When it comes to mobility, where something is and where it is going are among the most powerful pieces of information a system can have. That principle applies to vehicles on the road — but it also applies to the driver, the passengers and any vulnerable road users nearby, such as pedestrians and bicyclists.
Ultra-wideband (UWB) has emerged as a promising wireless technology for determining the locations of objects with precision in certain applications. The biggest game changer is the inclusion of UWB support in major smartphones, which allows a vehicle system to know the locations of the people carrying them.
As OEMs look to take advantage of this trend and include more UWB devices in their vehicles, optimizing those systems for cost and maximum effectiveness will be crucial — as will moving beyond using UWB simply for phone-as-a-key applications to enable a range of potential features.
UWB-enabled devices use frequent, low-power pulses of radio waves over a wide swath of the electromagnetic spectrum — a bandwidth of more than 500 MHz — to communicate with other UWB devices. In the early 2000s, companies considered UWB for data-transfer applications, mainly between consumer electronics devices, but performance was lower than initially expected.
However, it turns out that UWB excels in precision locating, which has made it very relevant to mobile devices. A system could try to determine the distance of a device using other wireless technologies, such as Bluetooth or Wi-Fi, by looking at signal strength. But that approach has limitations. A poor signal does not necessarily mean that an object is far away; it could also mean that another object is causing interference. For example, the 2.4 GHz spectrum used by Bluetooth does not travel well through water and thus has trouble transmitting through a human body. As a result, such technologies would only be able to accurately determine range within a few meters.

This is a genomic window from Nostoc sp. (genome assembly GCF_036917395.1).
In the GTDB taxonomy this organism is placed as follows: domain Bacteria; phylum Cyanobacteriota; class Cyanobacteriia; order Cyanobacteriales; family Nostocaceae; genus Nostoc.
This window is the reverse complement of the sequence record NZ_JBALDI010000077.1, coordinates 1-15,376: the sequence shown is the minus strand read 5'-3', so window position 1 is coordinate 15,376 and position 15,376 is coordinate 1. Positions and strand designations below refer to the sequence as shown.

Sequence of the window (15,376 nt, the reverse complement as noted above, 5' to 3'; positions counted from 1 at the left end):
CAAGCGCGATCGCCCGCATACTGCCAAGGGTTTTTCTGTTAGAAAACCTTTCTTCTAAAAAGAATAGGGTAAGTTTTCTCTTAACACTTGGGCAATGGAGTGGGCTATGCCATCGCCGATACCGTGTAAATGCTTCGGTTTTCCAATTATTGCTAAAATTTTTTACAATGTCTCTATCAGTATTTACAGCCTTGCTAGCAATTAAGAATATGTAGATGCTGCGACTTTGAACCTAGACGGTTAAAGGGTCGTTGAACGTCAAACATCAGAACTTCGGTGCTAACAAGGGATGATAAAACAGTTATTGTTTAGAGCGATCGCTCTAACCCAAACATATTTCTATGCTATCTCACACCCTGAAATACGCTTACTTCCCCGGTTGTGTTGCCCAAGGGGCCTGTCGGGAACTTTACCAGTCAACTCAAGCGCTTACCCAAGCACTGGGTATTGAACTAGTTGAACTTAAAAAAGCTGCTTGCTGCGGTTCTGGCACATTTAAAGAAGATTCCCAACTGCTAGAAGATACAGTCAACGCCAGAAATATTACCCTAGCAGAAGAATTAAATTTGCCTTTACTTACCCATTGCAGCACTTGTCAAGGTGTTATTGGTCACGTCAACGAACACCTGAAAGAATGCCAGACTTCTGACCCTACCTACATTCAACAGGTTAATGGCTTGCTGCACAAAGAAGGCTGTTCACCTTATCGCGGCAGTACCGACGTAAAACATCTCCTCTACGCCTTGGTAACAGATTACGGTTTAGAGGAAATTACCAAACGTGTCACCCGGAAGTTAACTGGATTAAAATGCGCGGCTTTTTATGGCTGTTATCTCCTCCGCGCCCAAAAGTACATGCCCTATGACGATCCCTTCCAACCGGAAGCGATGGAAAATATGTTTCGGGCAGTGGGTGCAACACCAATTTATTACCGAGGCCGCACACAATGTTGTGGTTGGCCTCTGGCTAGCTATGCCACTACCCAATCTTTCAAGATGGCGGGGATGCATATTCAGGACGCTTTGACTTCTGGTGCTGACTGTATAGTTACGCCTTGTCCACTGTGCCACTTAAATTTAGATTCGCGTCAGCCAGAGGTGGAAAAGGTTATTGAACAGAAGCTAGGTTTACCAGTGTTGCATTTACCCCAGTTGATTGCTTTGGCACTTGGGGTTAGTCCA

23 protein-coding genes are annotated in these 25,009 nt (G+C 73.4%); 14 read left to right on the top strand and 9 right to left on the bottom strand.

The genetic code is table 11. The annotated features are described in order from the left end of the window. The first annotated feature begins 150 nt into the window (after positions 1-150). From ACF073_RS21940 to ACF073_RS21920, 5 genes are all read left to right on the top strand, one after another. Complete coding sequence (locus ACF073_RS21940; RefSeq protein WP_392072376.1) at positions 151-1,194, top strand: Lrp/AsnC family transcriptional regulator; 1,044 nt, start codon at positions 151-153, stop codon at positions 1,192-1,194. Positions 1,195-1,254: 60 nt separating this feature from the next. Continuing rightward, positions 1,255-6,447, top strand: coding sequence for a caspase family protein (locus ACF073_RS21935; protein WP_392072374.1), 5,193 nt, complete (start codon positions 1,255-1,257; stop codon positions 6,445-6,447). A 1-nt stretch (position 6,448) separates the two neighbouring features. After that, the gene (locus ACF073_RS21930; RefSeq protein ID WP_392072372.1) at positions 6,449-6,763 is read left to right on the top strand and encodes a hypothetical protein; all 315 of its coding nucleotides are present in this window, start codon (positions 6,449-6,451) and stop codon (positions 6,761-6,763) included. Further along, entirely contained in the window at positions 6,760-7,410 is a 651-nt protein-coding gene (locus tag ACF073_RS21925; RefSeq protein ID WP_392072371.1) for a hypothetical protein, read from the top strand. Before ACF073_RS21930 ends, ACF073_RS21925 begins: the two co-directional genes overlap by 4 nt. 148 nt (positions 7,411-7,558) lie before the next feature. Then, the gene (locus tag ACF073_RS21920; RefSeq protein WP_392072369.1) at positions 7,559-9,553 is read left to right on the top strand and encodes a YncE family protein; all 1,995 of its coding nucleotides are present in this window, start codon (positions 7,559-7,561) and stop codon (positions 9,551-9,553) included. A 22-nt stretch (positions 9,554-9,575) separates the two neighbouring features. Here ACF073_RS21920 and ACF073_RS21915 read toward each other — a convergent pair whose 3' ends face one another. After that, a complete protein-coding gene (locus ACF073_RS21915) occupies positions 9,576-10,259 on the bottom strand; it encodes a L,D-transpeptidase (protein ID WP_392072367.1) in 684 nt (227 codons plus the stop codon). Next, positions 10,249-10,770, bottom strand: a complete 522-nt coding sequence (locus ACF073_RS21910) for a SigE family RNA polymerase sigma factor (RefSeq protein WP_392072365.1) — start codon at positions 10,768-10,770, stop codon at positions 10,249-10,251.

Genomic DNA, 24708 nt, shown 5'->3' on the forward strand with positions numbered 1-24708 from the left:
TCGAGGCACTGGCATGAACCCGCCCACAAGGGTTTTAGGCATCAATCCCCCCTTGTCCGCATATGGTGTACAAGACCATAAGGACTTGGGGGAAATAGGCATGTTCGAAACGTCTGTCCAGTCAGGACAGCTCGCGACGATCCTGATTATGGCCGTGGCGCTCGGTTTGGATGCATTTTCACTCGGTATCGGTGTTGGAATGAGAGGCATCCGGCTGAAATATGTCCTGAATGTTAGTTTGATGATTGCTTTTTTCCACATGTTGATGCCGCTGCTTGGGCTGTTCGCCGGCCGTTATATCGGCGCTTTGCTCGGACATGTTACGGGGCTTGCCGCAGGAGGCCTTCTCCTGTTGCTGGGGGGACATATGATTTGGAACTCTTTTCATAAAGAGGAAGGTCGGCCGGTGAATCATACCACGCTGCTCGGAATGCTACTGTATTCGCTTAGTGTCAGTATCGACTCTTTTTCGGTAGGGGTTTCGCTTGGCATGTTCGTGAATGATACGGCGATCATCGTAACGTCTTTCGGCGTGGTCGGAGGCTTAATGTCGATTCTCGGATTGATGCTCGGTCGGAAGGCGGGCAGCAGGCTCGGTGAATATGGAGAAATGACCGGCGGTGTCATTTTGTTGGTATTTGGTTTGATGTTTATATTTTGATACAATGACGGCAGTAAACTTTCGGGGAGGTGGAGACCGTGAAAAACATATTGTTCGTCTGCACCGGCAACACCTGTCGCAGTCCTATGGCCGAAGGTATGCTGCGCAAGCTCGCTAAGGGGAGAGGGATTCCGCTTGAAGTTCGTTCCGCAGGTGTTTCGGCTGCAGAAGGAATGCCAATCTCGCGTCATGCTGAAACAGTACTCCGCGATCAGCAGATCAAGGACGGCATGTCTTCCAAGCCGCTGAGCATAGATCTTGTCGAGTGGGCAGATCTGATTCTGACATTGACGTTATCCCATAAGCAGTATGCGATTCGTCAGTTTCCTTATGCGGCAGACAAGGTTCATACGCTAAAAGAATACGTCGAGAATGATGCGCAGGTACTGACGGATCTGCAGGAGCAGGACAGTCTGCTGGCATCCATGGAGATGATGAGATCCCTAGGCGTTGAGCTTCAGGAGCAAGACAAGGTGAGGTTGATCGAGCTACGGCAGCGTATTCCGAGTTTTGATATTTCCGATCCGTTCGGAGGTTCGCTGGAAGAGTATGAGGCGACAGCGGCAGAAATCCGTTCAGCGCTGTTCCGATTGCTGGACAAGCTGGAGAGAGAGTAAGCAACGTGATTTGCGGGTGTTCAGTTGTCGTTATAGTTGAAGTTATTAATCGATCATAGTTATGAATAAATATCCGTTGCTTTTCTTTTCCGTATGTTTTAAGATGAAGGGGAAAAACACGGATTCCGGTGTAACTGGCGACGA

In contrast, UWB looks at time of flight to determine the distance of an object — that is, it measures the time it takes for a signal to go from one device to another. Because it works over a wide band of frequencies, it avoids interference issues that might be associated with a particular narrow band.
When a vehicle has multiple UWB transceivers, it can use a localization algorithm to correlate data from them and determine the location of a nearby UWB device, with an accuracy of ±10 cm (4 in.) – and it can do so with a range of up to 300 m, depending on the power level used.
Other wireless technologies lack this kind of location precision or range. For example, phones use near-field communication to enable contactless payments, but the range is extremely short, at 4 cm. And GPS lacks precision — particularly if there is interference — with accuracy measured in meters.